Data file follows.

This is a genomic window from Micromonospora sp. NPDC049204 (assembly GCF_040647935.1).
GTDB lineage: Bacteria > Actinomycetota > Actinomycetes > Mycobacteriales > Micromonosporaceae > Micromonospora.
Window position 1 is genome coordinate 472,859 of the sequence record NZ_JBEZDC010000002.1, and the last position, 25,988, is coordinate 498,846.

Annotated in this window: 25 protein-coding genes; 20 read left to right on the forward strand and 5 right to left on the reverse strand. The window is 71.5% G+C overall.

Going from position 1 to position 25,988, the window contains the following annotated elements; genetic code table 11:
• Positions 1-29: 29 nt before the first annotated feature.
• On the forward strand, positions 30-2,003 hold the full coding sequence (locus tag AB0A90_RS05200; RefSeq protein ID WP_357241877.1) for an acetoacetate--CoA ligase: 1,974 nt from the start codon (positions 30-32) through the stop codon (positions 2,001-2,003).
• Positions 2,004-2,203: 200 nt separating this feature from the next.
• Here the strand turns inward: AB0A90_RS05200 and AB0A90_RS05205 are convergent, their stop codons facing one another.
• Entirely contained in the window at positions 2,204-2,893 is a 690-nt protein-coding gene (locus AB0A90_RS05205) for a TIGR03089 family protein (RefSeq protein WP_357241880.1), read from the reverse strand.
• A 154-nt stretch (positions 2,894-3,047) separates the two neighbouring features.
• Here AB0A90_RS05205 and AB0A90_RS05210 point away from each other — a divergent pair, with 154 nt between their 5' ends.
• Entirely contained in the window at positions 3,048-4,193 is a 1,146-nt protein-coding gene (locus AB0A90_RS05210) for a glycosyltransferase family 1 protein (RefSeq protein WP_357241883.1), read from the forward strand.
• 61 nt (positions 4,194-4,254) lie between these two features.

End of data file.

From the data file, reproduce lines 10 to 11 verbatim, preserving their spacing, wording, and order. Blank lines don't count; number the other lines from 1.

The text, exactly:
• Entirely contained in the window at positions 2,204-2,893 is a 690-nt protein-coding gene (locus AB0A90_RS05205) for a TIGR03089 family protein (RefSeq protein WP_357241880.1), read from the reverse strand.
• A 154-nt stretch (positions 2,894-3,047) separates the two neighbouring features.